New rules for alcohol consumption in traffic and the use of electric scooters

by Lorraine Williamson
potential new rules

The Spanish traffic service DGT is preparing a new regulation that will lower the maximum blood alcohol level for drivers and establish new rules for the use of electric scooters.

Spain’s Interior Minister, Fernando Grande-Marlaska, pointed out that alcohol is the second leading cause of fatal accidents in Spain. Responsible for 29% of fatalities. This new regulation, which is still in the public hearings phase before going to the Council of Ministers, provides for a reduction in the alcohol limit for novice and professional drivers to 0.20 grams per litre of blood alcohol (compared to the current 0.30) and to 0.10 milligrams per litre of exhaled air (compared to the current 0.15).

Awareness-raising campaign and new measures

During the presentation of the new awareness-raising campaign entitled “A la carretera no le importa cuánto has bebido. Sólo cero tiene cero consecuencias”, the minister stressed the responsibility of drivers on the road to avoid road accidents. He also indicated that this campaign focuses on the consequences of alcohol and drug use behind the wheel.

Alcohol and drug checks

Grande-Marlaska also denounced some drivers’ habit of alerting to the location of alcohol and drug checks via social media and texting. He described this as “unsupportive and uncivilised”. According to him, it allows drunk drivers to bypass controls and potentially cause serious accidents.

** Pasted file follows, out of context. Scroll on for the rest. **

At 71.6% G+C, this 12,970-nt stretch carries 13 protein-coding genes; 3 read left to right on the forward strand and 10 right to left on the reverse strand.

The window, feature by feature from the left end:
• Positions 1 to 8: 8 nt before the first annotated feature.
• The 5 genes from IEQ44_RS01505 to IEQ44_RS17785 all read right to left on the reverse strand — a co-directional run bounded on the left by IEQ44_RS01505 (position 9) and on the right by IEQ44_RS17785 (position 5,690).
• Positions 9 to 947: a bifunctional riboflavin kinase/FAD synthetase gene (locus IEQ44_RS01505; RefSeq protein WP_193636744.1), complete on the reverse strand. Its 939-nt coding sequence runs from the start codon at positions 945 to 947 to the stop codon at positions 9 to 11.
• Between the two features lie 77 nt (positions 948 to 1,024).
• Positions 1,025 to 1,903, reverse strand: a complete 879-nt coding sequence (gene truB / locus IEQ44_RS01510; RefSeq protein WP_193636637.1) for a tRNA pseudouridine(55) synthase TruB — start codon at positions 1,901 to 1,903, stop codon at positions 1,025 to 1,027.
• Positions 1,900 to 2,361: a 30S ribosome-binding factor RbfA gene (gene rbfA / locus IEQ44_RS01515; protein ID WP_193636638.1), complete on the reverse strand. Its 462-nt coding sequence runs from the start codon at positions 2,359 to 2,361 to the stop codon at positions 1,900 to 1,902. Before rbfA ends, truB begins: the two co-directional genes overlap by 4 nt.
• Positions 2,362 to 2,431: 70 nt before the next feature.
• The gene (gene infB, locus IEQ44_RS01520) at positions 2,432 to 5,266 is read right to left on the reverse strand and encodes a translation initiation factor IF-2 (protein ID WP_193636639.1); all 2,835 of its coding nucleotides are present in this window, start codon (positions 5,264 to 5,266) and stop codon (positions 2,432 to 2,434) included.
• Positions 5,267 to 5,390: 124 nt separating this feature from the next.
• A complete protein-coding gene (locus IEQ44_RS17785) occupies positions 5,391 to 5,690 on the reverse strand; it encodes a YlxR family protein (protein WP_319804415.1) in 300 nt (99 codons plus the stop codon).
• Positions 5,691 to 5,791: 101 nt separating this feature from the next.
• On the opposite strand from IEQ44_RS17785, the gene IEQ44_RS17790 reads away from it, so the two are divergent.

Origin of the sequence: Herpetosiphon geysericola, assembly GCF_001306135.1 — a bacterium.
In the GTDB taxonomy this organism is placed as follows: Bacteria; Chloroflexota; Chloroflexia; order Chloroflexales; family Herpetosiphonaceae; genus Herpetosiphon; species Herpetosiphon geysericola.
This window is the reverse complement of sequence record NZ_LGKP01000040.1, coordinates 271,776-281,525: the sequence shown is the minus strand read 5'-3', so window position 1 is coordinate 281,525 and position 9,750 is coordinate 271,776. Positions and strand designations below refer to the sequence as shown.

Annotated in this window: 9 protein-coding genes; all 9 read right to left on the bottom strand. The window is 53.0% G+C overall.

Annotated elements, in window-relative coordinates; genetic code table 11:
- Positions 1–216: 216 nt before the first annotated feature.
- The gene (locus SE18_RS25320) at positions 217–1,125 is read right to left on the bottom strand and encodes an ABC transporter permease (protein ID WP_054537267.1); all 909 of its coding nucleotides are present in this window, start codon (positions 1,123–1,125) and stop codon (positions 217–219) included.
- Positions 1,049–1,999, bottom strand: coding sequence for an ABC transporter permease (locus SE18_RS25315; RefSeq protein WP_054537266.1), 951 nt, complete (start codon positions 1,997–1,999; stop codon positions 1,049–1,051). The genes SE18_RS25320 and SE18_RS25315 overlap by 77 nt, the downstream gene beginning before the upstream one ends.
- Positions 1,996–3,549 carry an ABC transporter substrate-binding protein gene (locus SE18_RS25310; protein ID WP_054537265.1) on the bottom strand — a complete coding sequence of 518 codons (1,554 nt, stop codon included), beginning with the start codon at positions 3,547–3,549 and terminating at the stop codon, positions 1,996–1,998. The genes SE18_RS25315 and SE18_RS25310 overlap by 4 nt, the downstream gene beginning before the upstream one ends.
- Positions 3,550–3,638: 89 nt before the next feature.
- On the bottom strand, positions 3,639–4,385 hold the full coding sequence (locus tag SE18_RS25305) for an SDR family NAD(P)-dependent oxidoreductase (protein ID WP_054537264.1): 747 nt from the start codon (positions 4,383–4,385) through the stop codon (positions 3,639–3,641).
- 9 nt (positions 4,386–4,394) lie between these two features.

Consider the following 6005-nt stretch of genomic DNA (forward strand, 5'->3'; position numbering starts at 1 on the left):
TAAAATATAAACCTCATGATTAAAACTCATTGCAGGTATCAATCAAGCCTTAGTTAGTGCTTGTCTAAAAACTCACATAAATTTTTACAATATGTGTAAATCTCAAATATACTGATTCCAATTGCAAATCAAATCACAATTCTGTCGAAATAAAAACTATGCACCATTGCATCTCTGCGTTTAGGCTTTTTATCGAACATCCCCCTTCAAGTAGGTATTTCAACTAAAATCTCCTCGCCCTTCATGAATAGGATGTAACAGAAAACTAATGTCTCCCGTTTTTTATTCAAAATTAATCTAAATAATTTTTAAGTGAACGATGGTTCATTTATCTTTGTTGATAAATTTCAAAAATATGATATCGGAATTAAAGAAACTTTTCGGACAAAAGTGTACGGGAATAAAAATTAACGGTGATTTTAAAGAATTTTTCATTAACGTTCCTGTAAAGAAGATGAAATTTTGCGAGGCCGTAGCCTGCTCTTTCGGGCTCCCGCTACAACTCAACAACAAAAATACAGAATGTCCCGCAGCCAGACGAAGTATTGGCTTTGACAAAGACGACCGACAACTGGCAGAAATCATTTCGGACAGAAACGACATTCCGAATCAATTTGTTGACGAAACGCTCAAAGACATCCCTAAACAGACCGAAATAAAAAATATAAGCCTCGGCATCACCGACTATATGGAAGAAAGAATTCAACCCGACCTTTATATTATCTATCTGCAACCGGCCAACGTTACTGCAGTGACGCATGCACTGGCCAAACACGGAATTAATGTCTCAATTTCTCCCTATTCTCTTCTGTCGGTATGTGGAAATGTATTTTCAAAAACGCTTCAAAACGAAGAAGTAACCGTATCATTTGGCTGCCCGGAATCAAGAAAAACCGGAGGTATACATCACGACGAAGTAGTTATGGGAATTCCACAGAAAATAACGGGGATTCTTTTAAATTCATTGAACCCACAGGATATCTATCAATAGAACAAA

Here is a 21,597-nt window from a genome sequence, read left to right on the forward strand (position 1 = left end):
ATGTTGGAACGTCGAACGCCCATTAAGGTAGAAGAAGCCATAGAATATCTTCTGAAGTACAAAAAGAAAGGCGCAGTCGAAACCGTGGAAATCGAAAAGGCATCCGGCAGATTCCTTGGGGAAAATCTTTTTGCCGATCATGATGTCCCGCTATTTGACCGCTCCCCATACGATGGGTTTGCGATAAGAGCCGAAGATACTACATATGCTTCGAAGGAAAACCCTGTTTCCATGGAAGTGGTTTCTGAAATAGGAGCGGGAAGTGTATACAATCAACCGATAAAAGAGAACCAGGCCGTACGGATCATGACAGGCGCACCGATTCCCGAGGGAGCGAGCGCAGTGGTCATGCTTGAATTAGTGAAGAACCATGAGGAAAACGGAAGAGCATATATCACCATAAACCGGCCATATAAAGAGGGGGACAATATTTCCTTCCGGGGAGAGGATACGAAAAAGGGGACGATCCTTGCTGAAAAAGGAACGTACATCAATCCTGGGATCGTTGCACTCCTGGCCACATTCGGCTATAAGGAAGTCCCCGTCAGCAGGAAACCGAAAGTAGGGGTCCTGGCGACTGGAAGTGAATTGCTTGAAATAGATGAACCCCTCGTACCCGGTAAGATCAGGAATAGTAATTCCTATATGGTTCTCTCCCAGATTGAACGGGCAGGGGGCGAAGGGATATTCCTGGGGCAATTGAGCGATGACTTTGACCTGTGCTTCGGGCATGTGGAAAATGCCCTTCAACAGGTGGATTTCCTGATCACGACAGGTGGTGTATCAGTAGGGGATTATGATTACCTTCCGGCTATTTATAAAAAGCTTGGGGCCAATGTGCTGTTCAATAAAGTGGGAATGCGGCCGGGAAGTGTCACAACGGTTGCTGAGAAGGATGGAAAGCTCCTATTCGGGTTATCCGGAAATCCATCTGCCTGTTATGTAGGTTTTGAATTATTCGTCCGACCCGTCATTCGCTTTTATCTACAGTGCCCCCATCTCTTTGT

In fact, he announced that he is studying ways to tighten the law to punish more forcefully those who warn of the location of alcohol and drug checks through social networks, a practice considered harmful to road safety policy. The Director General of Transport, Pere Navarro, recalled that the old practice of warning of the presence of the police with the lights of the car is prohibited and constitutes a serious crime.

New rules for e-scooters

Also, in order to increase the safety of users of electric scooters, the DGT will set a minimum age of 16 years and make the use of a helmet mandatory. Professional users will also have to wear a reflective vest. These measures are part of the General Highway Code, which enters the hearing and information phase before being submitted to the Council of Ministers.

Regulations for motorcyclists and cyclists

The proposal also includes new rules for motorcyclists and cyclists. The ordinance allows motorcyclists to ride on the hard shoulder in traffic jams. Wearing gloves and closed footwear is mandatory. Also, drivers who overtake cyclists must reduce their speed by at least 20 km/h compared to the set limit. Cyclists must wear luminous or reflective elements in poor visibility. In addition, buses are subject to a speed limit of 80 km/h when carrying standing passengers or passengers who are not wearing seat belts.

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